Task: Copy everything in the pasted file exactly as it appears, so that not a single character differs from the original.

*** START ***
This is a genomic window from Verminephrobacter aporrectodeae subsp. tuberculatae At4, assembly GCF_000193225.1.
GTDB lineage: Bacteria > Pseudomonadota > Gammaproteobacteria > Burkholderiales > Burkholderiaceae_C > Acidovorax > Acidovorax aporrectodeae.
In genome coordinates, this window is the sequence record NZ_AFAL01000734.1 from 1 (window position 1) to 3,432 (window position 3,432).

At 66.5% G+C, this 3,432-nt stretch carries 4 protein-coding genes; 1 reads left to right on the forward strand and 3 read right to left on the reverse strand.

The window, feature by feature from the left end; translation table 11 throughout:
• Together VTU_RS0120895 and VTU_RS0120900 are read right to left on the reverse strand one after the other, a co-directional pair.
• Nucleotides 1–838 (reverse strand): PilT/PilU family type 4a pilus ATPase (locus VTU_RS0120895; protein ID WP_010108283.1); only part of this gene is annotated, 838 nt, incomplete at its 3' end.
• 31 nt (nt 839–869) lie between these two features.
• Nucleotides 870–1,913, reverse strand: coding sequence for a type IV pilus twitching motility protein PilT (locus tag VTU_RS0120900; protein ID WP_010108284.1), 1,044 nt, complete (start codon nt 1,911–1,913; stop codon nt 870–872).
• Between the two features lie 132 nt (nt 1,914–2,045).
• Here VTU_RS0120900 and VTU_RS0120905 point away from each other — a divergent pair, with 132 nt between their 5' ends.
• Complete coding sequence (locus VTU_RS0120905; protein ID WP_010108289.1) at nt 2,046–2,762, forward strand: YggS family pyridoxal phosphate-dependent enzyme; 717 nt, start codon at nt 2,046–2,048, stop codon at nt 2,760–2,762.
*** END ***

This is a genomic window from Verminephrobacter aporrectodeae subsp. tuberculatae At4, assembly GCF_000193225.1.
GTDB lineage: Bacteria > Pseudomonadota > Gammaproteobacteria > Burkholderiales > Burkholderiaceae_C > Acidovorax > Acidovorax aporrectodeae.
In genome coordinates, this window is the sequence record NZ_AFAL01000734.1 from 1 (window position 1) to 3,432 (window position 3,432).

At 66.5% G+C, this 3,432-nt stretch carries 4 protein-coding genes; 1 reads left to right on the forward strand and 3 read right to left on the reverse strand.

The window, feature by feature from the left end; translation table 11 throughout:
• Together VTU_RS0120895 and VTU_RS0120900 are read right to left on the reverse strand one after the other, a co-directional pair.
• Nucleotides 1–838 (reverse strand): PilT/PilU family type 4a pilus ATPase (locus VTU_RS0120895; protein ID WP_010108283.1); only part of this gene is annotated, 838 nt, incomplete at its 3' end.
• 31 nt (nt 839–869) lie between these two features.
• Nucleotides 870–1,913, reverse strand: coding sequence for a type IV pilus twitching motility protein PilT (locus tag VTU_RS0120900; protein ID WP_010108284.1), 1,044 nt, complete (start codon nt 1,911–1,913; stop codon nt 870–872).
• Between the two features lie 132 nt (nt 1,914–2,045).
• Here VTU_RS0120900 and VTU_RS0120905 point away from each other — a divergent pair, with 132 nt between their 5' ends.
• Complete coding sequence (locus VTU_RS0120905; protein ID WP_010108289.1) at nt 2,046–2,762, forward strand: YggS family pyridoxal phosphate-dependent enzyme; 717 nt, start codon at nt 2,046–2,048, stop codon at nt 2,760–2,762.